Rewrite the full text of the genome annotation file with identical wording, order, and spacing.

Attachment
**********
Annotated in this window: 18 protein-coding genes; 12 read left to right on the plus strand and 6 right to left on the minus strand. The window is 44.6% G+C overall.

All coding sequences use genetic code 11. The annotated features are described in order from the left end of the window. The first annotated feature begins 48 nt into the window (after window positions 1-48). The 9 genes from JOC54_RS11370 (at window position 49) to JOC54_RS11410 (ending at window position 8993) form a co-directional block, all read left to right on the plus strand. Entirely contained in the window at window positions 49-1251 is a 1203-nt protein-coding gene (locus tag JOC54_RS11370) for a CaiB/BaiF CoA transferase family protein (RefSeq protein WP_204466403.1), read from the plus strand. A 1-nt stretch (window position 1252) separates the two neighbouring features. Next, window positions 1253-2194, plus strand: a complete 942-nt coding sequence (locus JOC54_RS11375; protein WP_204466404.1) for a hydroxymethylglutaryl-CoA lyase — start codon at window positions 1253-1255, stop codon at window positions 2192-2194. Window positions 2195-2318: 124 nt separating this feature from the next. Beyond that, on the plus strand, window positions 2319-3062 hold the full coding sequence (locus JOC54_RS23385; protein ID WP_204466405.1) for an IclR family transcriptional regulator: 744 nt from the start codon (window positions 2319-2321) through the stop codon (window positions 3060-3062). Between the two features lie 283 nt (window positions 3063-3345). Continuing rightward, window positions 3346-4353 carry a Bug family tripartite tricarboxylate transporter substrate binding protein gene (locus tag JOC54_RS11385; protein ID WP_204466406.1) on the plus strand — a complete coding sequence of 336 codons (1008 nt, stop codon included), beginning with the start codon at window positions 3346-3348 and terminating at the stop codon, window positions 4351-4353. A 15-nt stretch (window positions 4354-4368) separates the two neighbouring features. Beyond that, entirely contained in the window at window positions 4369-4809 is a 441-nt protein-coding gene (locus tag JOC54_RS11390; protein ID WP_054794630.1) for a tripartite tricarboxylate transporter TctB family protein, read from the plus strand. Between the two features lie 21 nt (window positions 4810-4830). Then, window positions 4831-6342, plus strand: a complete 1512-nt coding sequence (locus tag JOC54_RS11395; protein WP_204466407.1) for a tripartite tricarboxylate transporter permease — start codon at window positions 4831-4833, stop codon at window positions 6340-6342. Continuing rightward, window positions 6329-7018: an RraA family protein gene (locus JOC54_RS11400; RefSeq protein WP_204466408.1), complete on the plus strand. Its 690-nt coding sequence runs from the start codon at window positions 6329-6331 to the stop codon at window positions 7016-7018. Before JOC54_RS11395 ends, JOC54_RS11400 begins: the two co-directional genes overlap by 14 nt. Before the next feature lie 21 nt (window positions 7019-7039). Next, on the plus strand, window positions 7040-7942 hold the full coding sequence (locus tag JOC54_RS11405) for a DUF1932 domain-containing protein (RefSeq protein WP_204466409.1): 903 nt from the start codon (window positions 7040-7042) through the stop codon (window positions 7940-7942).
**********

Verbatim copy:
Annotated in this window: 18 protein-coding genes; 12 read left to right on the plus strand and 6 right to left on the minus strand. The window is 44.6% G+C overall.

All coding sequences use genetic code 11. The annotated features are described in order from the left end of the window. The first annotated feature begins 48 nt into the window (after window positions 1-48). The 9 genes from JOC54_RS11370 (at window position 49) to JOC54_RS11410 (ending at window position 8993) form a co-directional block, all read left to right on the plus strand. Entirely contained in the window at window positions 49-1251 is a 1203-nt protein-coding gene (locus tag JOC54_RS11370) for a CaiB/BaiF CoA transferase family protein (RefSeq protein WP_204466403.1), read from the plus strand. A 1-nt stretch (window position 1252) separates the two neighbouring features. Next, window positions 1253-2194, plus strand: a complete 942-nt coding sequence (locus JOC54_RS11375; protein WP_204466404.1) for a hydroxymethylglutaryl-CoA lyase — start codon at window positions 1253-1255, stop codon at window positions 2192-2194. Window positions 2195-2318: 124 nt separating this feature from the next. Beyond that, on the plus strand, window positions 2319-3062 hold the full coding sequence (locus JOC54_RS23385; protein ID WP_204466405.1) for an IclR family transcriptional regulator: 744 nt from the start codon (window positions 2319-2321) through the stop codon (window positions 3060-3062). Between the two features lie 283 nt (window positions 3063-3345). Continuing rightward, window positions 3346-4353 carry a Bug family tripartite tricarboxylate transporter substrate binding protein gene (locus tag JOC54_RS11385; protein ID WP_204466406.1) on the plus strand — a complete coding sequence of 336 codons (1008 nt, stop codon included), beginning with the start codon at window positions 3346-3348 and terminating at the stop codon, window positions 4351-4353. A 15-nt stretch (window positions 4354-4368) separates the two neighbouring features. Beyond that, entirely contained in the window at window positions 4369-4809 is a 441-nt protein-coding gene (locus tag JOC54_RS11390; protein ID WP_054794630.1) for a tripartite tricarboxylate transporter TctB family protein, read from the plus strand. Between the two features lie 21 nt (window positions 4810-4830). Then, window positions 4831-6342, plus strand: a complete 1512-nt coding sequence (locus tag JOC54_RS11395; protein WP_204466407.1) for a tripartite tricarboxylate transporter permease — start codon at window positions 4831-4833, stop codon at window positions 6340-6342. Continuing rightward, window positions 6329-7018: an RraA family protein gene (locus JOC54_RS11400; RefSeq protein WP_204466408.1), complete on the plus strand. Its 690-nt coding sequence runs from the start codon at window positions 6329-6331 to the stop codon at window positions 7016-7018. Before JOC54_RS11395 ends, JOC54_RS11400 begins: the two co-directional genes overlap by 14 nt. Before the next feature lie 21 nt (window positions 7019-7039). Next, on the plus strand, window positions 7040-7942 hold the full coding sequence (locus tag JOC54_RS11405) for a DUF1932 domain-containing protein (RefSeq protein WP_204466409.1): 903 nt from the start codon (window positions 7040-7042) through the stop codon (window positions 7940-7942).